Based on several lecture courses given by the authors at the Independent University of Moscow and Higher School of Economics, the book also includes a wealth of problems, making it suitable not only for individual research, but also as a textbook for undergraduate and graduate coursework.
A model for organizing cargo transportation between two node stations connected by a railway line which contains a certain number of intermediate stations is considered. The movement of cargo is in one direction. Such a situation may occur, for example, if one of the node stations is located in a region which produce raw material for manufacturing industry located in another region, and there is another node station. The organization of freight traﬃc is performed by means of a number of technologies. These technologies determine the rules for taking on cargo at the initial node station, the rules of interaction between neighboring stations, as well as the rule of distribution of cargo to the ﬁnal node stations. The process of cargo transportation is followed by the set rule of control. For such a model, one must determine possible modes of cargo transportation and describe their properties. This model is described by a ﬁnite-dimensional system of diﬀerential equations with nonlocal linear restrictions. The class of the solution satisfying nonlocal linear restrictions is extremely narrow. It results in the need for the “correct” extension of solutions of a system of diﬀerential equations to a class of quasi-solutions having the distinctive feature of gaps in a countable number of points. It was possible numerically using the Runge–Kutta method of the fourth order to build these quasi-solutions and determine their rate of growth. Let us note that in the technical plan the main complexity consisted in obtaining quasi-solutions satisfying the nonlocal linear restrictions. Furthermore, we investigated the dependence of quasi-solutions and, in particular, sizes of gaps (jumps) of solutions on a number of parameters of the model characterizing a rule of control, technologies for transportation of cargo and intensity of giving of cargo on a node station.
Let k be a field of characteristic zero, let G be a connected reductive algebraic group over k and let g be its Lie algebra. Let k(G), respectively, k(g), be the field of k- rational functions on G, respectively, g. The conjugation action of G on itself induces the adjoint action of G on g. We investigate the question whether or not the field extensions k(G)/k(G)^G and k(g)/k(g)^G are purely transcendental. We show that the answer is the same for k(G)/k(G)^G and k(g)/k(g)^G, and reduce the problem to the case where G is simple. For simple groups we show that the answer is positive if G is split of type A_n or C_n, and negative for groups of other types, except possibly G_2. A key ingredient in the proof of the negative result is a recent formula for the unramified Brauer group of a homogeneous space with connected stabilizers. As a byproduct of our investigation we give an affirmative answer to a question of Grothendieck about the existence of a rational section of the categorical quotient morphism for the conjugating action of G on itself.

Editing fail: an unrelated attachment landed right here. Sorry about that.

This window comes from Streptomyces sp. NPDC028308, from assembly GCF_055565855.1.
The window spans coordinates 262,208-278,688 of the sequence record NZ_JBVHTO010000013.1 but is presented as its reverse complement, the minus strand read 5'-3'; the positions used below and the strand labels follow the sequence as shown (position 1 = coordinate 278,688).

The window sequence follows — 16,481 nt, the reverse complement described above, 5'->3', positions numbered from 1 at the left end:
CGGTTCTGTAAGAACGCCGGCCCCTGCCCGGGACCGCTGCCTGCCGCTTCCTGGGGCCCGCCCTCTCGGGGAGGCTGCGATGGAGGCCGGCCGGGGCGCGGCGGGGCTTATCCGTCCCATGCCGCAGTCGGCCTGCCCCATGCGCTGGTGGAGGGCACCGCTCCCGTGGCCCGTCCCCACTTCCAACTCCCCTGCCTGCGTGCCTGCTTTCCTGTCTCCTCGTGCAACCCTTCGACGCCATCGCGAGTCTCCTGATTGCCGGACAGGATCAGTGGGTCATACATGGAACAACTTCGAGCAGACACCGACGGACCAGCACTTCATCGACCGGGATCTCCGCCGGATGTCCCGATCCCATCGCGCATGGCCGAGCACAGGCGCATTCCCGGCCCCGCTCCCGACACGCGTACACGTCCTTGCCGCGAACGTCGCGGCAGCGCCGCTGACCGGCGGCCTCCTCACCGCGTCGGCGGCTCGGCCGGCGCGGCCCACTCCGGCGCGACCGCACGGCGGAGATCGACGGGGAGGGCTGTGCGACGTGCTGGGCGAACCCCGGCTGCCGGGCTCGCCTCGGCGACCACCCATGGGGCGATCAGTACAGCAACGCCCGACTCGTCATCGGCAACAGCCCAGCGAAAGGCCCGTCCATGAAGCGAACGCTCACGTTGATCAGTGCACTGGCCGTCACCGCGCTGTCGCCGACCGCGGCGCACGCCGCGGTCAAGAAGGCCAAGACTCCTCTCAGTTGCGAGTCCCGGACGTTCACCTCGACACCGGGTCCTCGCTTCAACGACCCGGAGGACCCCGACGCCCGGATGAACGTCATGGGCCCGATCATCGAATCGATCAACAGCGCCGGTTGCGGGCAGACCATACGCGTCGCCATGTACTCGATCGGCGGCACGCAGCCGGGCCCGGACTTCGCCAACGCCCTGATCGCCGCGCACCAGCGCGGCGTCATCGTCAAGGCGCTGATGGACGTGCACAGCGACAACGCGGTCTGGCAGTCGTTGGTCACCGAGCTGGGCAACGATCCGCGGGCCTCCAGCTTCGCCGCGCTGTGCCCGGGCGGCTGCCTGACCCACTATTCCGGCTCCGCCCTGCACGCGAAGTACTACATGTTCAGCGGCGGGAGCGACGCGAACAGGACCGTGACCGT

Let G be a connected semisimple algebraic group over an algebraically closed field k. In 1965 Steinberg proved that if G is simply connected, then in G there exists a closed irreducible cross-section of the set of closures of regular conjugacy classes. We prove that in arbitrary G such a cross-section exists if and only if the universal covering isogeny Ĝ → G is bijective; this answers Grothendieck's question cited in the epigraph. In particular, for char k = 0, the converse to Steinberg's theorem holds. The existence of a cross-section in G implies, at least for char k = 0, that the algebra k[G]G of class functions on G is generated by rk G elements. We describe, for arbitrary G, a minimal generating set of k[G]G and that of the representation ring of G and answer two Grothendieck's questions on constructing generating sets of k[G]G. We prove the existence of a rational (i.e., local) section of the quotient morphism for arbitrary G and the existence of a rational cross-section in G (for char k = 0, this has been proved earlier); this answers the other question cited in the epigraph. We also prove that the existence of a rational section is equivalent to the existence of a rational W-equivariant map T- - - >G/T where T is a maximal torus of G and W the Weyl group.